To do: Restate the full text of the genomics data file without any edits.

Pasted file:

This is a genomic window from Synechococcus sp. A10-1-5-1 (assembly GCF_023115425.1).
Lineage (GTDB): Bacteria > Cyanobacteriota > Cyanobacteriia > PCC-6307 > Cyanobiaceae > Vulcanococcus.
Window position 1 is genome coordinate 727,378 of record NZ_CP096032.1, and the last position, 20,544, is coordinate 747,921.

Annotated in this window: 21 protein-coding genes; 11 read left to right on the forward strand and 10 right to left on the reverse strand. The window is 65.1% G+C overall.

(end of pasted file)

This is a genomic window from Synechococcus sp. A10-1-5-1 (assembly GCF_023115425.1).
Lineage (GTDB): Bacteria > Cyanobacteriota > Cyanobacteriia > PCC-6307 > Cyanobiaceae > Vulcanococcus.
Window position 1 is genome coordinate 727,378 of record NZ_CP096032.1, and the last position, 20,544, is coordinate 747,921.

Annotated in this window: 21 protein-coding genes; 11 read left to right on the forward strand and 10 right to left on the reverse strand. The window is 65.1% G+C overall.